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Implementing RTI

Factors Related to Successful RTI Implementation

By Jason E. Harlacher & Chelsea E. Siler

A recent movement in schools is the implementation of multitiered models of service delivery. Known as response to intervention (RTI; Barnes & Harlacher, 2008; Jimerson, Burns, & VanDerHeyden, 2007; NASDSE, 2006), multitiered systems of support (MTSS, Kansas Multi-Tiered Systems of Support, n.d.), or instructional decision making (IDM; Ikeda et al., 2002), these models refer to a tiered framework of services in which researchbased instruction is matched to the “data-based needs of students” (Graden, Stollar, & Poth, 2007, p.295). This approach to education, which is referred to as RTI for the remainder of this article, has a philosophical background of prevention, early identification, collaboration, and use of research-based, effective practices (Brown-Chidsey, & Steege, 2005; NASDSE).

With that philosophy in mind, it easy to understand how RTI is a paradigm shift for many schools (Reschly, 2008). Historically, schools have worked in silos where teachers provide instruction independent from other professionals in the building (Schmoker, 2006). When students are identified as having special needs, they are grouped with other students with similar labels (e.g., special education, talented and gifted, etc.). With RTI, these silos are deconstructed as educators spend more time collaborating with each other to develop instructional plans for all students. Instead of grouping students together based on identified labels, students are grouped based on their instructional needs (NASDSE, 2006; Tilly, 2008). In addition, educators collect and analyze various types of data and gather information on fidelity of implementation of instruction. All of this may require new skills from educators, restructuring of their roles, and even a reorganization of school programming and teams. Consequently, implementation of RTI is a 3- to 5-year process for sites to reach full implementation (Tilly, 2008).

Because implementation is a multiyear process, the question of what factors enable a smooth and successful transition is posed. It is not difficult to find within the literature what RTI is and how it may look within schools (Brown-Chidsey & Steege, 2005; Greenwood, Kratochwill, & Clements, 2008; Jimerson et al., 2007), but there is relatively less research on how to implement RTI successfully (Greenwood et al.; Kurns & Tilly, 2008). To provide practitioners with more direction for implementation, this article examines factors related to the successful implementation of RTI. Conceptual Framework of RTI.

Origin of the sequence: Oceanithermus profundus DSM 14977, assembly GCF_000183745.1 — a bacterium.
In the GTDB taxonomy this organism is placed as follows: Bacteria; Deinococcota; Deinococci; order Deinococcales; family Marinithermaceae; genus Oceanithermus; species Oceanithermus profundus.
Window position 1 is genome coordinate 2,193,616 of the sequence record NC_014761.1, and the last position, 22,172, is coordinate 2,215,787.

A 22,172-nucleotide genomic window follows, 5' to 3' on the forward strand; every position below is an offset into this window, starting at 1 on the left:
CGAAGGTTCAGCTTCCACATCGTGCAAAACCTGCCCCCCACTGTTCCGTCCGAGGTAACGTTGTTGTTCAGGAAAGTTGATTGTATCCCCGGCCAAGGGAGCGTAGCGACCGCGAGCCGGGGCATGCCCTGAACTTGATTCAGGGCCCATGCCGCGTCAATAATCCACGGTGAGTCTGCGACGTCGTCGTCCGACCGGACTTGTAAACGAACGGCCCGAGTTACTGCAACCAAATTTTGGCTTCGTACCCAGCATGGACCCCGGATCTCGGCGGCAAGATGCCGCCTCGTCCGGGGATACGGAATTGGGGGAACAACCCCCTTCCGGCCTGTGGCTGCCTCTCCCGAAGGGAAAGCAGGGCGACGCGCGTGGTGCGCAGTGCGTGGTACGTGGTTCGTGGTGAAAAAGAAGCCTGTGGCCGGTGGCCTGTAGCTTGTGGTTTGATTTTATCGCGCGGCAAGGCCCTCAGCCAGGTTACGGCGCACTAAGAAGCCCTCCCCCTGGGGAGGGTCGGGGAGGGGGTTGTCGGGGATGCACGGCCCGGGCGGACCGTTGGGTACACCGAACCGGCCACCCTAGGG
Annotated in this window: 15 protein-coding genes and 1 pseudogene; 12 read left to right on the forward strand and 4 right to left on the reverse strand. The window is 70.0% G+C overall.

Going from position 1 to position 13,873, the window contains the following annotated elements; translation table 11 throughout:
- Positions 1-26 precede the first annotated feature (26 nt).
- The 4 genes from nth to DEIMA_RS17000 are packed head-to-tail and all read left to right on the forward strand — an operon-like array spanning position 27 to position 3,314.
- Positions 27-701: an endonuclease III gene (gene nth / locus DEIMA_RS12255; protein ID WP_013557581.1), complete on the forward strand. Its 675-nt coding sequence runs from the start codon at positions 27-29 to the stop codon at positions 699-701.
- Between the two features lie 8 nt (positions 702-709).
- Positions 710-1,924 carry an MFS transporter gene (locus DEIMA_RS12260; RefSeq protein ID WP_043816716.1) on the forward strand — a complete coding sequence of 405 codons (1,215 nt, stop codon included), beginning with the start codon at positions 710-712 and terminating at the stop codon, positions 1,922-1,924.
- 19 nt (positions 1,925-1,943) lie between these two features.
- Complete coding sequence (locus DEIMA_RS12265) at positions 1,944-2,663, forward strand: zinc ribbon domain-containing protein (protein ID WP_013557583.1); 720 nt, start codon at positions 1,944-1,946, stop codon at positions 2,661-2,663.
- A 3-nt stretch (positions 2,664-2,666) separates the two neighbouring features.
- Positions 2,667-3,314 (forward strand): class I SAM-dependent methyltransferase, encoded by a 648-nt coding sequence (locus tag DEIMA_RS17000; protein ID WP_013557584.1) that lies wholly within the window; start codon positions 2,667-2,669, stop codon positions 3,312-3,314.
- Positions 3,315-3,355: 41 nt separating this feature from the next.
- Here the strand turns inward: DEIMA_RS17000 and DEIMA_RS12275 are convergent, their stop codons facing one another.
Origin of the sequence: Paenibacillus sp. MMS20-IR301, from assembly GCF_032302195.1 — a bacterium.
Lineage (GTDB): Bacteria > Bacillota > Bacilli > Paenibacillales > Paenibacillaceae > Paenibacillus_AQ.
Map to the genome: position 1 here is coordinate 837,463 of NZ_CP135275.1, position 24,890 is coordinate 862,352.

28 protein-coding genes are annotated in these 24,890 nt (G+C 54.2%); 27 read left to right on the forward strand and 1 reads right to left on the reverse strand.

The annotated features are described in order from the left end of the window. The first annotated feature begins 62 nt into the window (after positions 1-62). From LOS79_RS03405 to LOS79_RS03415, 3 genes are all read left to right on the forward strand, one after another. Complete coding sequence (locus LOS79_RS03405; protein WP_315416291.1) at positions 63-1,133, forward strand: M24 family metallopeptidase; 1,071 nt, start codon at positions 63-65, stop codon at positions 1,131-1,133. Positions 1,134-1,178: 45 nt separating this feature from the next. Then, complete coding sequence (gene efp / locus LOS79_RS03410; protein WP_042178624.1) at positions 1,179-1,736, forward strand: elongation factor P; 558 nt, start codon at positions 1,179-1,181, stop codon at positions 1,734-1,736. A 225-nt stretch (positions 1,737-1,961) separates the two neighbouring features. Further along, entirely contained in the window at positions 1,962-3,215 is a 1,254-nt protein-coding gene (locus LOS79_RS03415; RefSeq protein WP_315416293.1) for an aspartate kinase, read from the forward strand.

Within the literature, there is slight variation on what are the key components of RTI. For example, the National Association of State Directors of Special Education (NASDSE, 2006) and St. Croix Education River District (SCRED, n.d.) identified multiple tiers of intervention, a problem-solving orientation, and the use of an integrated data collection system as the three key components of RTI. Comparatively, Brown- Chidsey and Steege (2005) wrote that RTI’s core features are high-quality instruction, frequent assessment, and data-based decision making. Other sites have added to these features. For example, Colorado’s Department of Education (n.d.) lists six features of RTI: problem solving, curriculum and instruction, assessment, leadership, family and community partnering, and positive school climate (Colorado Department of Education, n.d.). Kansas’ State Department of Education has identified assessment, instruction, and problem solving as components of their RTI model, but also included leadership, professional development, and empowering culture as other components (Kansas MTSS, n.d.). Although some states and researchers may use different language or identify additional components, three common components comprise any RTI model: (a) a comprehensive assessment system; (b) a range of effective, research-based instruction (embodied in tiers or levels); and (c) use of the problemsolving model (Shin, 2008).